Gas water heater safety


I am thinking of replacing my electric water heater with a gas heater. The heater is in my basement. How safe are these? I'd hate to have my house blow up because of a gas leak in the basement :-p
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I think it was "Ook" <Ook Don't send me any freakin' spam at zootal dot com delete the Don't send me any freakin' spam> who stated:

They're very dangerous. I've never had anything but gas water heaters in my 32 years of home ownership, and none of them has had any problems . . . yet. But it could happen any time!
Get it installed by someone who knows what they're doing and don't worry about it, would be my advice . . . .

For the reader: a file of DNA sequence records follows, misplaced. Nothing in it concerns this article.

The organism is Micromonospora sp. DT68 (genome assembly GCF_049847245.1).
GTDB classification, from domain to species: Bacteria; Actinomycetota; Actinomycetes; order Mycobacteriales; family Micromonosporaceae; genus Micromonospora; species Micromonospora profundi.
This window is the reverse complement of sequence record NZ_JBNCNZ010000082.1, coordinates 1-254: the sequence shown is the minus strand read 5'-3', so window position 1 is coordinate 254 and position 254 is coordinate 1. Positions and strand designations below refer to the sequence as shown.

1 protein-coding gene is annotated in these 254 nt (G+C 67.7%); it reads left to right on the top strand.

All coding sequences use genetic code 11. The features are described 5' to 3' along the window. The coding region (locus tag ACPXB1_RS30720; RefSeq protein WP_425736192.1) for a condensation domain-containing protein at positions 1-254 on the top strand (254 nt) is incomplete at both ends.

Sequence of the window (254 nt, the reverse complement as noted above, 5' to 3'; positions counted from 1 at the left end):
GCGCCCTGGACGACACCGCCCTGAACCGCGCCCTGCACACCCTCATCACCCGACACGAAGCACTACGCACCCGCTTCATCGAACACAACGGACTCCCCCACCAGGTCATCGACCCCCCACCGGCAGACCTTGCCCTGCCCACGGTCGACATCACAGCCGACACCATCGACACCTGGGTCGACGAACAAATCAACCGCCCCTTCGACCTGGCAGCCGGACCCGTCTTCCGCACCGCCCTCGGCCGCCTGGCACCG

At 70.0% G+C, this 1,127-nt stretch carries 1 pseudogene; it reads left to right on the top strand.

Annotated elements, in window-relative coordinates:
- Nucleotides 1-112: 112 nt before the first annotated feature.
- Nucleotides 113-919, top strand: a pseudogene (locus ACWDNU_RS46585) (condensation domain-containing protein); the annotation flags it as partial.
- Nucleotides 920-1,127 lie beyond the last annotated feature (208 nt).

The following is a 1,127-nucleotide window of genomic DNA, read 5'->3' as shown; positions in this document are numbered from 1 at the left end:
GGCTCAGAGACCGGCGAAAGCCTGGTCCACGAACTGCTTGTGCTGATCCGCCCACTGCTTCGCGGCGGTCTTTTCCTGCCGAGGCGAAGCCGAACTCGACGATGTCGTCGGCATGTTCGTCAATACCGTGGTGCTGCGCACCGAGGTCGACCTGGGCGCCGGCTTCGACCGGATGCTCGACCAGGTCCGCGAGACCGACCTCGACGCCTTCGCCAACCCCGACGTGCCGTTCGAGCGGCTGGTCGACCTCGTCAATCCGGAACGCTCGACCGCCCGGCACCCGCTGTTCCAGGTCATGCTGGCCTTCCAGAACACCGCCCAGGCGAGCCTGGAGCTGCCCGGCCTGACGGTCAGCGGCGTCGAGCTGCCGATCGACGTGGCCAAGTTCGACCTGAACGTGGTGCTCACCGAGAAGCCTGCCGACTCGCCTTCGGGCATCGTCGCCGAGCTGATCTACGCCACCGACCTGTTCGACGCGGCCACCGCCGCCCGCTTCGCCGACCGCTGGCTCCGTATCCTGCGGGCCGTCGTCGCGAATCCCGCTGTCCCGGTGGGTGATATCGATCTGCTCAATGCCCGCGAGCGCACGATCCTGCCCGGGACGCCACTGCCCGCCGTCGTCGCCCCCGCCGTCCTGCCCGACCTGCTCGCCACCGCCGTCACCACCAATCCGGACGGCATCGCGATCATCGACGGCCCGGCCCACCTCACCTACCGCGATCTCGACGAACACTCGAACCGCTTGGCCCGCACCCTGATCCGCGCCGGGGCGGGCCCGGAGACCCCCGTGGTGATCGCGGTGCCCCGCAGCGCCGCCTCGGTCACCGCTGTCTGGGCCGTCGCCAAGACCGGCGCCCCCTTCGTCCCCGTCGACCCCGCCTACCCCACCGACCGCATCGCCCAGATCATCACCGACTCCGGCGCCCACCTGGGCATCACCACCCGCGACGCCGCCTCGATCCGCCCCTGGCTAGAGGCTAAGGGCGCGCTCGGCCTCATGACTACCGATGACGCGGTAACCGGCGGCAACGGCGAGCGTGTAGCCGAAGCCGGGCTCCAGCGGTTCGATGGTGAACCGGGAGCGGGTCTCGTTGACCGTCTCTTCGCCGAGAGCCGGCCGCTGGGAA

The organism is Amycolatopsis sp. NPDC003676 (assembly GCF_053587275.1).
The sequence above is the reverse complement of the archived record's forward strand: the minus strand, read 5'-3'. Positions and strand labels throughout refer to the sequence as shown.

-- Light travels faster than sound; this is why some people appear bright until you hear them speak
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Do you have any gas appliances in your house now? The odds of your house blowing up because of a gas appliance in the basement is about as great as your house blowing up because of a gas appliance in your kitchen.
If you don't have any gas appliances in your house now, I assume you don't have gas run to the house. Have you looked into the expense of having that done?
Ook wrote:

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Thanks to all that responded. I do have gas - gas furnace in basement, and gas stove in kitchen. I seldom use the gas furnace (wood heat :) ). My water heater is several years old, and located at the opposite corner of the basement from the bathroom. I want to install a gas water heater next to the gas furnace, which is under the bathroom, so that there is quick hot water to the bathroom. Right now, the kids go to the kitchen to wash their hand because they are tired of waiting for the water to get hot.